Indian court grants women access to famous Islamic tomb in Mumbai
- The Bombay High Court ruled that trustees of the Haji Ali tomb could not ban women from entering the tomb, though the decision was stayed in anticipation of an appeal to the Supreme Court.
- Although India’s constitution protects religious groups’ rights to manage their own affairs, the Court invoked an exception for matters that are not “an essential and integral part of the religion.”
- The ruling follows a similar one earlier in the year allowing Hindu women access to temples in the state of Maharashtra.
“Indian Court Orders Haji Ali Tomb to Give Women Full Access” (The New York Times)
“Women can enter Haji Ali sanctum, rules HC” (The Hindu)
“Haji Ali: India court says women can enter Mumbai shrine” (BBC)
(Image Credit: Punit Paranjpe/Agence France-Presse/Getty Images, via The New York Times)
French court overturns ban on burkinis in Villeneuve-Loubet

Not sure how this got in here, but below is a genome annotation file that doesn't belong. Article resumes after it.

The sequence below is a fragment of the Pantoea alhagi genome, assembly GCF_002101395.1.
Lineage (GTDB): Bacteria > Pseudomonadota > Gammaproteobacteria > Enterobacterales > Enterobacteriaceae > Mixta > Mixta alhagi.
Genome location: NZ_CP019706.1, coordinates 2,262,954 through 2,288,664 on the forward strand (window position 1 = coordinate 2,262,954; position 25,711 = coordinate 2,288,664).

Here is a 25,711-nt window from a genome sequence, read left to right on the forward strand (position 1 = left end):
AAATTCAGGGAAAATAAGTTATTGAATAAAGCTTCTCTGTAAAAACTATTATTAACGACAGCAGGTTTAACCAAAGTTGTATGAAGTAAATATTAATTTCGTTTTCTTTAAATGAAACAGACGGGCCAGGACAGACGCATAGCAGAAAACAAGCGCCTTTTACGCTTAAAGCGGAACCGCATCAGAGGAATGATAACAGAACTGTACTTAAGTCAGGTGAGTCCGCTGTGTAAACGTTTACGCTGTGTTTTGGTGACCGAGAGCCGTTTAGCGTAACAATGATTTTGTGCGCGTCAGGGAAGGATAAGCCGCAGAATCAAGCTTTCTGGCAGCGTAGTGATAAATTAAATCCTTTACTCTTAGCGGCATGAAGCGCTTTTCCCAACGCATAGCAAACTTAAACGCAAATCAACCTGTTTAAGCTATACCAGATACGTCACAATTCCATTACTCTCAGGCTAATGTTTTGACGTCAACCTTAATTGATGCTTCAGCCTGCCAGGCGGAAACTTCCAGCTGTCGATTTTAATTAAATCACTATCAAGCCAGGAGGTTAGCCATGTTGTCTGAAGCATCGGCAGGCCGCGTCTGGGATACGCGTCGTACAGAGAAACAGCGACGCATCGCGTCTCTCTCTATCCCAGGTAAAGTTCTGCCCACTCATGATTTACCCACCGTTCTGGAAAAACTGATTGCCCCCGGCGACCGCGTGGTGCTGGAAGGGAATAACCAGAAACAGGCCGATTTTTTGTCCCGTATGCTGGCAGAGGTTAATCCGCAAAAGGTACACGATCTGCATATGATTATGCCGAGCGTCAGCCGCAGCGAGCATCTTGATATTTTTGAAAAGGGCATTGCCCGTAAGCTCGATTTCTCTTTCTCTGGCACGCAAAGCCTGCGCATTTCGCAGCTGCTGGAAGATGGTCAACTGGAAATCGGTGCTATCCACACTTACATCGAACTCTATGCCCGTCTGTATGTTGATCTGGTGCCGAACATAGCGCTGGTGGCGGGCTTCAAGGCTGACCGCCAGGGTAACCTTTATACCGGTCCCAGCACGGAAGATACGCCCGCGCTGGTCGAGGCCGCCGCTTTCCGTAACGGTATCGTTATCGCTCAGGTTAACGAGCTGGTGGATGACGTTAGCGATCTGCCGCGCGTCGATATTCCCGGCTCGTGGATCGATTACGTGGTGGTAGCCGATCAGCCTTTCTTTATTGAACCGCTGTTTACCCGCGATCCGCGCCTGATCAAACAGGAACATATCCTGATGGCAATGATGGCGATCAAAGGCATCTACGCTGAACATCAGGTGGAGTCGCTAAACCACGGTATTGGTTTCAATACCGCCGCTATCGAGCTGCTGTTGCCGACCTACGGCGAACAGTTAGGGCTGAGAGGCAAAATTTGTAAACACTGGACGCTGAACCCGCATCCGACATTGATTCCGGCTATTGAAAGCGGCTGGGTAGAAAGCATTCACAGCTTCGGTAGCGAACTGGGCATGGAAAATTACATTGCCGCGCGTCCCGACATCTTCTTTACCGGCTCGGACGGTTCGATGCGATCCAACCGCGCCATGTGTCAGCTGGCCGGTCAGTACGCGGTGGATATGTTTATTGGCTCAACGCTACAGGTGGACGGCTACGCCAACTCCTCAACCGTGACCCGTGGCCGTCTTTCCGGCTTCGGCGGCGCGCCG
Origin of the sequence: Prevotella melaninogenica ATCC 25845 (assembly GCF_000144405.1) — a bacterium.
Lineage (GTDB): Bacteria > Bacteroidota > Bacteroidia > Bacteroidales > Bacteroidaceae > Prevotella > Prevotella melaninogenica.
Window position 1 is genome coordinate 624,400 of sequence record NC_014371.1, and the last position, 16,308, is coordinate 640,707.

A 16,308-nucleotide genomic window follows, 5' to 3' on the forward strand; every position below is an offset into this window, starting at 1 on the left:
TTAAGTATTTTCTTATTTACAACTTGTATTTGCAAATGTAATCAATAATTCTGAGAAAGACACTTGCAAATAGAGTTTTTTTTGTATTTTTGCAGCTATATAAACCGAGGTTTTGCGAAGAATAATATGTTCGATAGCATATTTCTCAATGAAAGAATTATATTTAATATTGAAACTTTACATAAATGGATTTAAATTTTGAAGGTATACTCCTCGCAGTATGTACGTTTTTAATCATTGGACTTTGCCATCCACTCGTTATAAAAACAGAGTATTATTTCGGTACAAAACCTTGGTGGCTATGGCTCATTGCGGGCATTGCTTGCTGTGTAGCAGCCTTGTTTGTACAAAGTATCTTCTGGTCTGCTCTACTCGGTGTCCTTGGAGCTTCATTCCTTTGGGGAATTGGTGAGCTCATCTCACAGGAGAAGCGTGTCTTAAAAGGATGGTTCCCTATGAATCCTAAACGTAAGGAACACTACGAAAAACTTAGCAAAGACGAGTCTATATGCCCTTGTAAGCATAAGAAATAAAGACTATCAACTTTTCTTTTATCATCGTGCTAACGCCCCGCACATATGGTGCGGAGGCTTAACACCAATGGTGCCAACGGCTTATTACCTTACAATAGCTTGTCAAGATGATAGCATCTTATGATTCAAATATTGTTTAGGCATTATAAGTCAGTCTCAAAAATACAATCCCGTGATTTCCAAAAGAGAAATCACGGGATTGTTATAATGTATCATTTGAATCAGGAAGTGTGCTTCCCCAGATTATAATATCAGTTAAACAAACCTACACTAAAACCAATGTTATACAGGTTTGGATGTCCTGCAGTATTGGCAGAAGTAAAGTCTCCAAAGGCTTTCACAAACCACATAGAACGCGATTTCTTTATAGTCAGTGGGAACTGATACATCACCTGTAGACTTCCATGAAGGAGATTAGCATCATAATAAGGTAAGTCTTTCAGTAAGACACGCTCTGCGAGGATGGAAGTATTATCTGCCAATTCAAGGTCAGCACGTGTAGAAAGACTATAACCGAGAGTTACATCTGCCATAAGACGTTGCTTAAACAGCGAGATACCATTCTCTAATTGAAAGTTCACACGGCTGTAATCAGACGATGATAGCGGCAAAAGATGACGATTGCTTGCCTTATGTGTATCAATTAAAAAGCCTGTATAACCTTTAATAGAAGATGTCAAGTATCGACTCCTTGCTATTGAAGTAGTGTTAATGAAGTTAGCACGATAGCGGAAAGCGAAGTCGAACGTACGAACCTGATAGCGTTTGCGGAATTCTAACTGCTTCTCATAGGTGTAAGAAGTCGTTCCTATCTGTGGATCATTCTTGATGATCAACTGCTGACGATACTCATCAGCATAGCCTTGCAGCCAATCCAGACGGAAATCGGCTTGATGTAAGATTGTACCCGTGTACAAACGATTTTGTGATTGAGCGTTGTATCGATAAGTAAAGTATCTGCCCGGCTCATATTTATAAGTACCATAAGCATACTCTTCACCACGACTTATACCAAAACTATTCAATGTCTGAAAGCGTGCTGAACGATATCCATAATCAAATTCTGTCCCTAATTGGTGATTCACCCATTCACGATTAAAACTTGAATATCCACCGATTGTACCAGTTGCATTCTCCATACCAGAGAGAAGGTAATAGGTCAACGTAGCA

- The State Council, the highest administrative court in the country, ruled the ban on the religiously inspired bathing suit constituted a violation of civil liberties, including freedom of movement and religious freedom.
- The decision opens the door to challenges to similar bans in at least 30 other municipalities.
- The bans have roiled political tensions in the aftermath of IS-coordinated and -inspired attacks in the country, with government officials and civil liberties advocates clashing over the limits of the national security apparatus.
“Court Overturns ‘Burkini’ Ban in French Town” (The New York Times)
“Le Conseil d’Etat met un terme aux arrêtés « anti-burkini »” (Le Monde, in French)
“Burkini ban suspended by top French court” (euronews)
(Image Credit: Hannah Mckay/European Pressphoto Agency, via The New York Times)